AP Human Geography Unit 4: Political Organization of Space Vocabulary
Terms in this set (53)
Laws (non longer in effect) in South Africa that physically separated different races into different geographic areas.
Process by which a state breaks down through conflicts among its ethnicities.
A small geographic area that could not successfully be organized into one or more stable states because it was inhabited by many ethnicities with complex, long-standing antagonisms toward each other.
An attitude that tends to unify people and enhance support for a state.
An attitude that tends to separate people.
Process in which a more powerful ethnic groups forcibly removes a less powerful one in order to create an ethnically homogeneous region.
Identity with a group of people that share distinct physical and mental traits as a product of common heredity and cultural traditions.
State that contains more than one ethnicity.
State that contains two or more ethnic groups with traditions of self-determination that agree to coexist peacefully by recognizing each other as distinct nationalities.
Loyalty and devotion to a particular nationality.
Identity with a groups of people that share legal attachment and personal allegiance to a particular place as a result of being born there.
A state whose territory corresponds to that occupied by a particular ethnicity that has been transformed into a nationality.
Identity with a groups of people descended from a common ancestor.
Belief that race is the primary determinant of human traits and capacities and that racial differences produce an inherent superiority of a particular race.
A person who subscribes to the beliefs of racism.
Concept that ethnicities have the right to govern themselves.
A person who works fields rented form a landowner and pays the rent and repays the loans by turning over to the landowner a share of the crops.
Triangular slave trade
A practice, primarily during the eighteenth century, in which European ships transported slaves from Africa to Caribbean islands, molasses fro the Caribbean to Europe, and trade goods from Europe to Africa.
Balance of power
Condition of roughly equal strength between opposing countries or alliances of countries.
Invisible line that marks the extent of a state's territory.
A sovereign state comprising a city and its immediate hinterland.
Attempt by one country to establish settlements and to impose its political, economic, and cultural principles in another territory.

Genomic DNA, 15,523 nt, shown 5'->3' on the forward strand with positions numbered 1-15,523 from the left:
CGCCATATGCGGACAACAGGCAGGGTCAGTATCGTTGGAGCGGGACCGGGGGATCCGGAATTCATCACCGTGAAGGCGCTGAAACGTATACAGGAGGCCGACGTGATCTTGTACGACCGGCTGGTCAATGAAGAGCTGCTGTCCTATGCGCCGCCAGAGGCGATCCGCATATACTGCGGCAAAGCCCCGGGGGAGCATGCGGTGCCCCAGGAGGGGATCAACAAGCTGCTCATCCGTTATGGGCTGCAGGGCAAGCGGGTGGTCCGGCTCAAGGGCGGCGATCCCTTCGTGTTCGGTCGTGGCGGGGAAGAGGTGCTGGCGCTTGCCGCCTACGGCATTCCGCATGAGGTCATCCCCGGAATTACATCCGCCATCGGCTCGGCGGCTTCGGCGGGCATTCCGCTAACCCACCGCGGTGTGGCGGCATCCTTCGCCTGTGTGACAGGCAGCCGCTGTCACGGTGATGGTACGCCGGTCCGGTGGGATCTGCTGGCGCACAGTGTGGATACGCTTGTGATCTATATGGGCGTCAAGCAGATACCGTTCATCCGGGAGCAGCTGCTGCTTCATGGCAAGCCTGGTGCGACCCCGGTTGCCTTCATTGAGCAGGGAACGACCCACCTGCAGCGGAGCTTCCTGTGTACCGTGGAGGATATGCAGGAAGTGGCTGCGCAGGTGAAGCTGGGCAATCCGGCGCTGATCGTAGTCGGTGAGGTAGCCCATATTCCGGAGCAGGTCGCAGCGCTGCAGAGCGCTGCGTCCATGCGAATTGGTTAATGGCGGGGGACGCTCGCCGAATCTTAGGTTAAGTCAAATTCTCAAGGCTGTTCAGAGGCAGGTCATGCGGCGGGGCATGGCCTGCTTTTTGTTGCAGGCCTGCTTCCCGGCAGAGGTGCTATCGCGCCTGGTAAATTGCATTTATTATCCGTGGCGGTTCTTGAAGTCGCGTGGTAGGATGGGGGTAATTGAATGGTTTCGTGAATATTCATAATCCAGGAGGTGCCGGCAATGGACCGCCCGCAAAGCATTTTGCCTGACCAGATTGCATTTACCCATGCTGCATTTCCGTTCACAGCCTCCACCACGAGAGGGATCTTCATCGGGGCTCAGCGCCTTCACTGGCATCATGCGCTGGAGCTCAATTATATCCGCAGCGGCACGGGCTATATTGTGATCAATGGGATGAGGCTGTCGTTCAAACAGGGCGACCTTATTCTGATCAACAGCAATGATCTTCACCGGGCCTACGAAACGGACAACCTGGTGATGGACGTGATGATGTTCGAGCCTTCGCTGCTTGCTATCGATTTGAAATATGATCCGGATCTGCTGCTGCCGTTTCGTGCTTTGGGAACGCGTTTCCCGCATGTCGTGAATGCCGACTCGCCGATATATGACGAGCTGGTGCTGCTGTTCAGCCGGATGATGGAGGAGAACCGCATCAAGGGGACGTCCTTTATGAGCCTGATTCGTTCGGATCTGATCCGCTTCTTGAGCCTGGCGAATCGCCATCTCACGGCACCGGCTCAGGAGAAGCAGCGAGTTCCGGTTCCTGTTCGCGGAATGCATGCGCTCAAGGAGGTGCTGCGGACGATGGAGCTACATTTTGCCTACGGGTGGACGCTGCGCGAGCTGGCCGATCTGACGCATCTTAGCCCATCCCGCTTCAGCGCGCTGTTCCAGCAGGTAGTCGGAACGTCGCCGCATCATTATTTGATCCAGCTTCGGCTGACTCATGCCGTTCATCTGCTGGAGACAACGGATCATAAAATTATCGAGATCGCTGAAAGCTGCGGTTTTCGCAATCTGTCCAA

A territory that is legally tied to a sovereign state rather than completely independent.
A state in which the distance from the center to any boundary does not vary significantly.
A state with a long, narrow shape.
An internal organization of a state that allocates most powers to unites of local government.
A state that includes several discontinuous pieces of territory.
A zone separating two states in which neighbor state exercises political control.
Process of redrawing legislative boundaries for the purpose of benefiting the party in power.
Control of territory already occupied and organized by an indigenous society.
A state that does not have a direct outlet to the sea.
A state that encompasses a very small land area.
A state that completely surrounds another one.
An otherwise compact state with a large projecting extension.
Ability of a state to govern its territory free from control of its internal affairs by other states.
An area organized into a political unit and ruled by an established government with control over its internal and foreign affairs.
An internal organization of a state that places most power in the hands of central government officials.
Arguments over the location of borders.
boundaries often originated from old tribal lands and lands won in war
The process of creating boundaries.
strong state government with a weak central government
A meeting from 1884-1885 at which representatives of European nations agreed on rules colonization of Africa
The collapse of colonial empires. Between 1947 and 1962, practically all former colonies in Asia and Africa gained independence.
An effort to shirft responsibility of domestic programs to the states in order to decrease the size &activites of the fed. govt; some states have attempted to shift responsibilities further to local govts
Under the law of the sea, a seazone over which a state has special rights over the exploration and use of marine resources.
Capital city positioned in actually or potentially contested territory usually near an international border, it confirms the states determination to maintain its presence in the region in contention.
The policy of a state wishing to incorporate within itself territory inhabited by people who have ethnic or linguistic links with the country but that lies within a neighboring state.
The identification and loyalty a person may feel for his or her nation.
Law of the sea
Law establishing states rights and responsibilities concerning the ownership and use of the earth's seas and oceans and their resources.
a region caught between stronger colliding external cultural-political forces, under persistent stress, and often fragmented by aggressive rivals (e.g., Israel or Kashmir today; Eastern Europe during the Cold War,...).
a venture involving 3 or more national states political economic or cultural cooperation to promote shared objectives
A code of maritime law approved by the United Nations in 1982 that authorizes, among other provisions, territorial waters extending 12 nautical miles (22km) from shore and 200-nautical-mile-wide (370-km-wide) exclusive economic zones.
A nationality that is not represented by a state.